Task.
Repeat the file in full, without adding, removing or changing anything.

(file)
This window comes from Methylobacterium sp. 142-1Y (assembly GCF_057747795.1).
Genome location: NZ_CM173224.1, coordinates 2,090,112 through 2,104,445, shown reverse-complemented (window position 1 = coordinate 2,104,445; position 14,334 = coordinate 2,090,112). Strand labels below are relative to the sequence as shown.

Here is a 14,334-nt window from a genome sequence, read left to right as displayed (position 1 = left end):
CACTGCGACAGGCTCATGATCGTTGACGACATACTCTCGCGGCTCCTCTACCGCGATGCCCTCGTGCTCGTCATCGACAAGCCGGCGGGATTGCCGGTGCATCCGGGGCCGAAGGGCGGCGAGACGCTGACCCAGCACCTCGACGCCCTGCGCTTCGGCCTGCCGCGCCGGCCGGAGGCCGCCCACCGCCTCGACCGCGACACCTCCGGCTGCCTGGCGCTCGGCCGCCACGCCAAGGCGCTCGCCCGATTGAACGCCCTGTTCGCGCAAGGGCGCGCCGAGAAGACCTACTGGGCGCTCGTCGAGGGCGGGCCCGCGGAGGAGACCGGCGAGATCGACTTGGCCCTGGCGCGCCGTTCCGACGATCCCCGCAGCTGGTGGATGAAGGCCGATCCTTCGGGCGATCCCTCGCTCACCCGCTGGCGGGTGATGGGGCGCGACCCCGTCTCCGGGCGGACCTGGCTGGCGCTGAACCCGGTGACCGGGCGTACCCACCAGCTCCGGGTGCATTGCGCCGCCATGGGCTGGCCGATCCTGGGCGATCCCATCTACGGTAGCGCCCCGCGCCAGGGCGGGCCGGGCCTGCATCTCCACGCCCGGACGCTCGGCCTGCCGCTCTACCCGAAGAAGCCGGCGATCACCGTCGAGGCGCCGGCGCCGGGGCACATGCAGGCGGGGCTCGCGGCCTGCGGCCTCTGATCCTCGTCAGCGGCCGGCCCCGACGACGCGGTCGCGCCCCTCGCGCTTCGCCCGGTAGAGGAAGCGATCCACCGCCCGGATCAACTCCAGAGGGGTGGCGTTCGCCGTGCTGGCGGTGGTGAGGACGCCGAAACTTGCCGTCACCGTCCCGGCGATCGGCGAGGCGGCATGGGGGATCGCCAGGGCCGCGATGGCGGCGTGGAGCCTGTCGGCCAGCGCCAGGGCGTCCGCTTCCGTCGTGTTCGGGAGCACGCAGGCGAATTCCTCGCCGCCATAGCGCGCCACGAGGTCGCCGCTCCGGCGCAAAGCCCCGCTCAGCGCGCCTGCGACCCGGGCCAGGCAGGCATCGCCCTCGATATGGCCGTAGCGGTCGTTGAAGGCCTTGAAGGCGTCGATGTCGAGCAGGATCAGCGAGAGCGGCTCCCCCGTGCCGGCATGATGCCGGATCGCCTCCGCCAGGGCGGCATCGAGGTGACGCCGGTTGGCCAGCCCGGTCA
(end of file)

This window comes from Methylobacterium sp. 142-1Y (assembly GCF_057747795.1).
Genome location: NZ_CM173224.1, coordinates 2,090,112 through 2,104,445, shown reverse-complemented (window position 1 = coordinate 2,104,445; position 14,334 = coordinate 2,090,112). Strand labels below are relative to the sequence as shown.

Here is a 14,334-nt window from a genome sequence, read left to right as displayed (position 1 = left end):
CACTGCGACAGGCTCATGATCGTTGACGACATACTCTCGCGGCTCCTCTACCGCGATGCCCTCGTGCTCGTCATCGACAAGCCGGCGGGATTGCCGGTGCATCCGGGGCCGAAGGGCGGCGAGACGCTGACCCAGCACCTCGACGCCCTGCGCTTCGGCCTGCCGCGCCGGCCGGAGGCCGCCCACCGCCTCGACCGCGACACCTCCGGCTGCCTGGCGCTCGGCCGCCACGCCAAGGCGCTCGCCCGATTGAACGCCCTGTTCGCGCAAGGGCGCGCCGAGAAGACCTACTGGGCGCTCGTCGAGGGCGGGCCCGCGGAGGAGACCGGCGAGATCGACTTGGCCCTGGCGCGCCGTTCCGACGATCCCCGCAGCTGGTGGATGAAGGCCGATCCTTCGGGCGATCCCTCGCTCACCCGCTGGCGGGTGATGGGGCGCGACCCCGTCTCCGGGCGGACCTGGCTGGCGCTGAACCCGGTGACCGGGCGTACCCACCAGCTCCGGGTGCATTGCGCCGCCATGGGCTGGCCGATCCTGGGCGATCCCATCTACGGTAGCGCCCCGCGCCAGGGCGGGCCGGGCCTGCATCTCCACGCCCGGACGCTCGGCCTGCCGCTCTACCCGAAGAAGCCGGCGATCACCGTCGAGGCGCCGGCGCCGGGGCACATGCAGGCGGGGCTCGCGGCCTGCGGCCTCTGATCCTCGTCAGCGGCCGGCCCCGACGACGCGGTCGCGCCCCTCGCGCTTCGCCCGGTAGAGGAAGCGATCCACCGCCCGGATCAACTCCAGAGGGGTGGCGTTCGCCGTGCTGGCGGTGGTGAGGACGCCGAAACTTGCCGTCACCGTCCCGGCGATCGGCGAGGCGGCATGGGGGATCGCCAGGGCCGCGATGGCGGCGTGGAGCCTGTCGGCCAGCGCCAGGGCGTCCGCTTCCGTCGTGTTCGGGAGCACGCAGGCGAATTCCTCGCCGCCATAGCGCGCCACGAGGTCGCCGCTCCGGCGCAAAGCCCCGCTCAGCGCGCCTGCGACCCGGGCCAGGCAGGCATCGCCCTCGATATGGCCGTAGCGGTCGTTGAAGGCCTTGAAGGCGTCGATGTCGAGCAGGATCAGCGAGAGCGGCTCCCCCGTGCCGGCATGATGCCGGATCGCCTCCGCCAGGGCGGCATCGAGGTGACGCCGGTTGGCCAGCCCGGTCA